I will be the first to admit my interior decorating/housekeeping skills are not exactly on par with Martha Stewarts, but I can’t help wondering if this latest episode is entirely the result of my inadequacy. Last year, I received a gift of hand painted candle holders and have been searching for a table decoration to display them with ever since. A few weeks ago, I found this table runner at Crate & Barrel. The flowered pattern is a perfect match.

After removing the runner from its tightly wrapped plastic packaging, I noticed it was deeply creased. The label indicated the runner was made of cotton; its embroidery made of rayon, so I set my iron on low and began ironing. It wasn’t long before little iron marks started appearing in addition to the creases. Thinking I was ruining my new table runner, I searched the internet for: “How to iron rayon"

On the purse blog I found:

Never iron rayon right side out without a pressing cloth to protect it. Rayon will gain a shine to it if you iron it directly. Either iron the inside of the garment or use a pressing cloth on the outside.

I then ironed the runner from its back side and placed a cloth on its right side while ironing the top. After about twenty minutes the creases remained as well as the little iron marks, only now the runner also refused to lay flat. I quit. Even my husband thought it looked worse than before I had started.

I complained to my more domestic friends, asking if I should take the runner to the dry cleaners. They recommended I steam it or better yet take it back to Crate and Barrel and have them steam it.

Since I don’t own a steamer, I called the store where I had purchased the runner explaining the crease problem. The sales associate’s first comment was all of our table runners are packaged like that (I hadn’t asked; apparently she has had this complaint before). She suggested I wash it then iron it. When I politely asked if by chance the store could steam it for me she responded with:

"Well, you can’t come in today we are too busy (I hadn't intended on going in today). We need to focus on our in-store customers."


“If you give us your phone number we'll call you when it is a good time."

Hello. Aren’t I a customer? Although, I am seriously considering never being one again. Also, I work full time and can’t exactly run to the mall when it is convenient for them. And finally, was it really necessary to package the table runner tightly in fancy plastic packaging (which I’m sure cost me at least an extra five bucks). I can't imagine too many customers appreciating the extra work.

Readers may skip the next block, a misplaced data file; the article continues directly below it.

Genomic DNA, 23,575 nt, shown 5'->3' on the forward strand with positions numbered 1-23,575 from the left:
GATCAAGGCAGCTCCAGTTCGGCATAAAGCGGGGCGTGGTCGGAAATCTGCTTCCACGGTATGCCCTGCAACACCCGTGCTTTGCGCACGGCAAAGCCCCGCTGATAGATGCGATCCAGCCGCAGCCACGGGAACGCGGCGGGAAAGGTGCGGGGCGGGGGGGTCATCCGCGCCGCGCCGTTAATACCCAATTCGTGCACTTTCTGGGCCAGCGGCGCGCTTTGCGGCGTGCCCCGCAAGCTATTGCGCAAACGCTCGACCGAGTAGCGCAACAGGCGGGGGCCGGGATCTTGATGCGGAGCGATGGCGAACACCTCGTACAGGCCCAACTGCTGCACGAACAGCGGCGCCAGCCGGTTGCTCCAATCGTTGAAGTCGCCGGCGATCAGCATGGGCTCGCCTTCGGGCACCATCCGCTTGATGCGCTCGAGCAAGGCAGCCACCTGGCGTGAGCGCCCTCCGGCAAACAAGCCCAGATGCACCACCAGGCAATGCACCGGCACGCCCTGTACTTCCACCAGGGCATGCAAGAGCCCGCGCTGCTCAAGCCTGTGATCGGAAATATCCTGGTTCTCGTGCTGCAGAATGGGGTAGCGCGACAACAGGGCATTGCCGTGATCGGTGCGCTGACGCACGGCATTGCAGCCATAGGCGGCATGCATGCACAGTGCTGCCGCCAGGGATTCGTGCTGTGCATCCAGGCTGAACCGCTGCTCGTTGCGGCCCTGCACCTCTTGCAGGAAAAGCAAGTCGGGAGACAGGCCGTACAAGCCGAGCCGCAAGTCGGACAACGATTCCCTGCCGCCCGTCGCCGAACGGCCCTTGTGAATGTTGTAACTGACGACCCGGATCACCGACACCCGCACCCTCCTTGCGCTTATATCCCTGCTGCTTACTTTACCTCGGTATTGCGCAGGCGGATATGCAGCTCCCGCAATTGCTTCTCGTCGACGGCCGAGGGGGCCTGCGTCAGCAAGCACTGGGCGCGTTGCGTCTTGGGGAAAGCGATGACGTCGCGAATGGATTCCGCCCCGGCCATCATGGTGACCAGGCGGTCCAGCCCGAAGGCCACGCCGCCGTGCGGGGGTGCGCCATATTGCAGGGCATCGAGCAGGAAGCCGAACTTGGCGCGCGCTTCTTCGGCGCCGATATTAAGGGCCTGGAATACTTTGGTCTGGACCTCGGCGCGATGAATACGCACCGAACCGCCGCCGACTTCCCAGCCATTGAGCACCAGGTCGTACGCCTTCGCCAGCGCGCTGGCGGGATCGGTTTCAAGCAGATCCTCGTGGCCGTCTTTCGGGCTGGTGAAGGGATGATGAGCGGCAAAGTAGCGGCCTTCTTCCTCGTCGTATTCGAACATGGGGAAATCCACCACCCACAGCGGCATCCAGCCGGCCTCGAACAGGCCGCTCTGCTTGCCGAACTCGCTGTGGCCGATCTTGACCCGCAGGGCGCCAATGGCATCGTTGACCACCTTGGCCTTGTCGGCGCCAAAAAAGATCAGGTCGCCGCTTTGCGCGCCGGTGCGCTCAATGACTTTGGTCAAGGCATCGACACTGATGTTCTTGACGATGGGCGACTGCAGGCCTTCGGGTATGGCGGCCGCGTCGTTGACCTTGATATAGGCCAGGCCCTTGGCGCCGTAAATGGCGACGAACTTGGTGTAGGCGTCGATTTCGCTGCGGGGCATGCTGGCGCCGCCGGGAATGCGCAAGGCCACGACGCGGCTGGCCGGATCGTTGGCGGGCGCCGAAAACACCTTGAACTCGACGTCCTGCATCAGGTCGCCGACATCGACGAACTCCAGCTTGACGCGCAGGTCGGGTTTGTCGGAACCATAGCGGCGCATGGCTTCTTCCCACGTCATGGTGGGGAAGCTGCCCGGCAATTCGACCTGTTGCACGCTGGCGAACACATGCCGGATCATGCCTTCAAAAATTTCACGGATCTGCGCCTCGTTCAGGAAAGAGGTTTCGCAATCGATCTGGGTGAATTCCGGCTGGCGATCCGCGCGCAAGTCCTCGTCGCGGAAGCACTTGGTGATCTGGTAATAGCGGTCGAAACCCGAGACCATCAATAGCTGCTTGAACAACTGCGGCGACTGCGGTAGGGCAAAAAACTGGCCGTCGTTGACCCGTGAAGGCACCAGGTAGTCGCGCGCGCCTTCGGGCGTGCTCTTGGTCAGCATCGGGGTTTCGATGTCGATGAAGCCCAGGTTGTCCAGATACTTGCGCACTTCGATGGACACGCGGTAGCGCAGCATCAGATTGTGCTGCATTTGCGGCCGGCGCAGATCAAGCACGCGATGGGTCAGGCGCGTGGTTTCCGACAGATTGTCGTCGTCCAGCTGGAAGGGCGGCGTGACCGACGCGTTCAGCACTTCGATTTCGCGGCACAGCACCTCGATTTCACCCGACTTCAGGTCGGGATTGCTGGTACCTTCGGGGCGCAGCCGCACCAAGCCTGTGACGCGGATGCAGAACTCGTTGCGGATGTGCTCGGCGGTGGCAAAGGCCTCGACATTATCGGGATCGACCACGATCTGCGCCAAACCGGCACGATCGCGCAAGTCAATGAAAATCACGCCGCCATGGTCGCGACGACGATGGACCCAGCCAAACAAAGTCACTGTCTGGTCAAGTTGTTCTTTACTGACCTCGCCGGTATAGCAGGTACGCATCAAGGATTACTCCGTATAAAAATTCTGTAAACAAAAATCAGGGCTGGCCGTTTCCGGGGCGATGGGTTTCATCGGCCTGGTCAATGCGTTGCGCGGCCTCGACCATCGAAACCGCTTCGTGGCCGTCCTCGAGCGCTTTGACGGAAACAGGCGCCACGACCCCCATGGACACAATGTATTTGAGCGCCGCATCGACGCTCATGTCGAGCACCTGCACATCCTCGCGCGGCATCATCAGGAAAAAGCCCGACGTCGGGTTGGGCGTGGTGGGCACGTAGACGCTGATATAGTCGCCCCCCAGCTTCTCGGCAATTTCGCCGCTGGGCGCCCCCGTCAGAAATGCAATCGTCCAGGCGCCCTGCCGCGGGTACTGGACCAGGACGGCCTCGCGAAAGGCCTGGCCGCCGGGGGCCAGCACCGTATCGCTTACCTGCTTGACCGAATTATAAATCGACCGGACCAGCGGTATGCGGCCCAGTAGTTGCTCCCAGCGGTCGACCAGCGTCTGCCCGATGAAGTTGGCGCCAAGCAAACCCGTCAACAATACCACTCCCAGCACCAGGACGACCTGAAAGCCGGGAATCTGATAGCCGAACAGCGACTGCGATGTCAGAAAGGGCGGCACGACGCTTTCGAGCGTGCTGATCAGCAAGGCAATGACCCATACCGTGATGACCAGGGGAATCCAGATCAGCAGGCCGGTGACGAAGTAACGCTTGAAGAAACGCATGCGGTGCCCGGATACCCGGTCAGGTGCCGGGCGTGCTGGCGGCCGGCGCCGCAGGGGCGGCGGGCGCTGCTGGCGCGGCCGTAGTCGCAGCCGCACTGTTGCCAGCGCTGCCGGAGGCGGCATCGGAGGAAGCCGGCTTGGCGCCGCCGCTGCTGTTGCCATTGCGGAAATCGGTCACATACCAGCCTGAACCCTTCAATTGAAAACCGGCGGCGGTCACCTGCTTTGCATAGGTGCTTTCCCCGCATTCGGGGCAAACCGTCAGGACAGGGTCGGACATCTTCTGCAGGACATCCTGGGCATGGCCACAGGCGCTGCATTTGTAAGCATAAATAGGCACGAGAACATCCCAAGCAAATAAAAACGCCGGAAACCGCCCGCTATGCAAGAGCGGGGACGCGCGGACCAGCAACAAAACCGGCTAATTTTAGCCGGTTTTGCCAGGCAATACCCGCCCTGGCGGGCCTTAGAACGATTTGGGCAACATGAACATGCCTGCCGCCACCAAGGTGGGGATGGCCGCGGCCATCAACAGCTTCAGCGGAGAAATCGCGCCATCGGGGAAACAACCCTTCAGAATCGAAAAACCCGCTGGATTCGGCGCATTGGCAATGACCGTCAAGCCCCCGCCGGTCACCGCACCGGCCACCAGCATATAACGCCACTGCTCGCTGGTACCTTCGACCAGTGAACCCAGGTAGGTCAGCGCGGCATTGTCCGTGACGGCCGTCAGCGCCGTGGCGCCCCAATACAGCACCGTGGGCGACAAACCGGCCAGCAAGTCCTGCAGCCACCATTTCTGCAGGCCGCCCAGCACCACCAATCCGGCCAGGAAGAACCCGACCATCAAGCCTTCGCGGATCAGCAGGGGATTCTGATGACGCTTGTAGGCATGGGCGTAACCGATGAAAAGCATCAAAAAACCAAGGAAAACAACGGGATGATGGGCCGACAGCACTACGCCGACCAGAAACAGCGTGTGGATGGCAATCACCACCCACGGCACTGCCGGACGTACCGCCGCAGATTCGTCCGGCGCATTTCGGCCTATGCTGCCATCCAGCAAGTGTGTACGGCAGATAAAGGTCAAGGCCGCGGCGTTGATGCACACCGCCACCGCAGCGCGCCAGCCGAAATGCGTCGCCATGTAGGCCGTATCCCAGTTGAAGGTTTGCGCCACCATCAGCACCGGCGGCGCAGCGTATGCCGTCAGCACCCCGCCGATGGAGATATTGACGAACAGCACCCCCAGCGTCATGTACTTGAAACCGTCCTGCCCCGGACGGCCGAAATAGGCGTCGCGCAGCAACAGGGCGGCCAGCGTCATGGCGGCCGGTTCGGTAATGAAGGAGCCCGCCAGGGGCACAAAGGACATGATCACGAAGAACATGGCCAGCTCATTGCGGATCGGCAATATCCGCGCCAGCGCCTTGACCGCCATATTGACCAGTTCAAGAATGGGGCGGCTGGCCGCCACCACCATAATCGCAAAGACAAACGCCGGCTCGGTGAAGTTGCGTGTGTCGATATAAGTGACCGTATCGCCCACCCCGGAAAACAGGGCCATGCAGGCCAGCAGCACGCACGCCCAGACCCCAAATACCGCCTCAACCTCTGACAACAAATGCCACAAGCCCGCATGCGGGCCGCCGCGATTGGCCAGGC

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Sunday, July 05, 2009

Happens Every Day: An All-Too-True Story

As part of my 2009 goal “Getting my Ducks in a Row,” I’ve been reading quite a few memoirs in search of inspiration to continue moving forward with those baby steps. In doing so, I’ve come to the conclusion Sarah Statz Cords had a valid point when she wrote on her blog Citizen Reader:

For a long time, I wasn't up to reading memoirs. They're almost like fiction for me in that there's so many of them available; I'm bound not to like the majority of them.

I was looking forward to Isabel Gillies book Happens Every Day: An All-Too-True Story; not all change or reinvention is the result of our own choice i.e. divorce, job loss, or loss of a loved one. In Gillies case, her life is turned upside down after her husband develops a crush on a fellow teacher and announces he is done with their marriage.

I first heard of this book on Gretchen Rubin’s blog The Happiness Project when she interviewed the author, Isabel Gillies. Isabel has done some soul searching on happiness and gave an inspiring somewhat introspective interview. I love this line:

"I think what one may want to achieve is not so much happiness but peace?"

The problem with the book is what the title states, "Happens Every Day" there just isn’t anything new here; Isabel meets boy, gets married, has two kids, relocates for his career, he has an affair, they break up. The story would make a great "Lifetime" movie complete with the requisite box of Kleenex.

I was hoping for more introspection from Gillies including what inspired her to move on after her marriage ended and the steps she took to rebuild her life. Unfortunately, she had given the major points of her introspection in the interview she gave Gretchen which I had previously read.

She did, however, offer two good pieces of advice for couples splitting up:

1. The first step for moving on is to get a really good lawyer.

2. My lawyer from Cleveland gave me a good piece of advice. He said we should come up with a separation agreement fast. If you are close to the marriage you remember what the good parts felt like. In the beginning you both will want to treat each other well, or at least fairly. The farther you get from the marriage, the more lawyers involved, the more he turns into an asshole he never really was before and she turns into an incredible bitch she wasn’t before. Don’t let lawyers talk for you because everyone will lose. Everyone losses anyway in a divorce. Both sides always have to give a little bit more than they want and lose a little bit more than they want. There are no winners.

Enough Said.